Arifureta: From Commonplace to World’s Strongest, Vol. 7

By Ryo Shirakome and Takayaki. Released in Japan as “Arifureta Shokugyou de Sekai Saikyou” by Overlap. Released in North America digitally by J-Novel Club. Translated by Ningen.

I’ve talked before about Hajime as Christ figure, and Hajime as simply another example of the overpowered hero going after the kids that bullied the author in middle school, but in this book it’s also worth taking a look at something that has remained a core part of Hajime’s character despite every possible attempt to extract it: Hajime the nerd. (Yes, yes, I know, chuuni. I never saw that anime, so feel uncomfortable using the expression.) Hajime’s inner monologue has had the occasional taste of otaku culture throughout the series, but this volume really sees it in full flower. When he’s in the bar gathering information, and has to impress the bartender, you can almost hear him squeeing. And while the core purpose of his “arranging a distraction” was to humiliate and get a bit of revenge on Shizuku for laughing at him, the fact that he dresses them all as a sentai team also shows this off. Hajime is badass, but still a nerd.

We seem to have run out of cover girls, as we’re back to Yue. (Technically it should be Liliana, but honestly ignoring her in favor of Yue is perfectly in character.) That said, in terms of content, Shea should really be the one on the cover, as she and her rabbit tribe own this book. Considering that turning the rabbits into savage killers was a passing joke in the 2nd book, it’s become quite a large thing, and the best running gag of the volume was everyone giving Hajime the stink-eye as they realize how much he brainwashed everyone into being Rambo. (They also inherited his nerd tendencies, coming up with hilariously bad “names” for themselves.) Since the Empire is doubling down on Beastmen being enslaved, the rabbits take matters into their own hands – with a little help from Hajime, admittedly, but mostly entirely on their own – to convince the Emperor to change his mind. Again, those who like over the top battles will be very happy.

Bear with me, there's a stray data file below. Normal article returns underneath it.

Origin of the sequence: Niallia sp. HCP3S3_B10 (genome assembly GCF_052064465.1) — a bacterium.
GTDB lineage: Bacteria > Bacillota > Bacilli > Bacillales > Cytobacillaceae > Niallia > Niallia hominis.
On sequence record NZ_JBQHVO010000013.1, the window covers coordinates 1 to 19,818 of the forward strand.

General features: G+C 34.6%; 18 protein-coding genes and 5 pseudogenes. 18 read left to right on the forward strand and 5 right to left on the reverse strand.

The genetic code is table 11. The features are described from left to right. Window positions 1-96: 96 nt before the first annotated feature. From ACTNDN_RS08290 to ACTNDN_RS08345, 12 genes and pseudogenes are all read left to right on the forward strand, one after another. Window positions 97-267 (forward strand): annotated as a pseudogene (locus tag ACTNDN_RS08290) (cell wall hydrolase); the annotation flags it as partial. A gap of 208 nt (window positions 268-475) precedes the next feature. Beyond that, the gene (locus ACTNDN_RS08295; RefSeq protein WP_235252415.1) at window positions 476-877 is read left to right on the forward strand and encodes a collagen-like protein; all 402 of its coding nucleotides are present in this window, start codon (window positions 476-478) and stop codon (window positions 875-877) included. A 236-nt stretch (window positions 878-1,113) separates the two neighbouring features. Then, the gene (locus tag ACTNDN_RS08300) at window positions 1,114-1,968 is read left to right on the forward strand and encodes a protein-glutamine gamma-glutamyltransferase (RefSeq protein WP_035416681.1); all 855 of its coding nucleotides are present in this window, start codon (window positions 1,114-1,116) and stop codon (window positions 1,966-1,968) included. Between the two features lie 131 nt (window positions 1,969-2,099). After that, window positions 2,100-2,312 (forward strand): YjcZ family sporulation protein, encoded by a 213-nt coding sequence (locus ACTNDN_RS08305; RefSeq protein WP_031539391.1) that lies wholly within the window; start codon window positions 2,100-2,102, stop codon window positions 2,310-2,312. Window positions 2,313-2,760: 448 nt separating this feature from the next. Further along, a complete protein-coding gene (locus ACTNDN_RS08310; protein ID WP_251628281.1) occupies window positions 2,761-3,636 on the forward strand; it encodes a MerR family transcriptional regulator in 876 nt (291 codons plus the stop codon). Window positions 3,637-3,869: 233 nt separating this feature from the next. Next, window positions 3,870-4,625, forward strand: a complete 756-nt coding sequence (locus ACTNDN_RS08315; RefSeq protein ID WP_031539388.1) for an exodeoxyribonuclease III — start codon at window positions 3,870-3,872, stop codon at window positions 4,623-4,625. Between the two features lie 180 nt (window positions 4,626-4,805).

The demons also get their asses handed to them by the rabbits, but they have a much stronger response, coming up with 400 or so of the Angels that Hajime had a little trouble with in Book 6. I suspect the eighth volume will deal with the fallout from that. One last thing that impressed me, though, was the final extra story. Usually in light novels these extra stories are pure fanservice, but this one not only advances the plot but makes a nice refreshing change from the “all religion is evil” trope we’ve seen in Arifureta and other light novels. A new pope is appointed to fill the void caused by the events of Book 6, and he proves to be an excellent choice, coming across both Yuka (the girl Hajime saved in Book 1) and Aiko and helping them get over their dithering and try to move forward. It comes across as a confessional, and this is exactly the sort of thing that confessions should be about. I really liked it.

A very strong Arifureta book. Except for Tio. God, I hate Tio. More accurately, I hate the way the author writes Tio.

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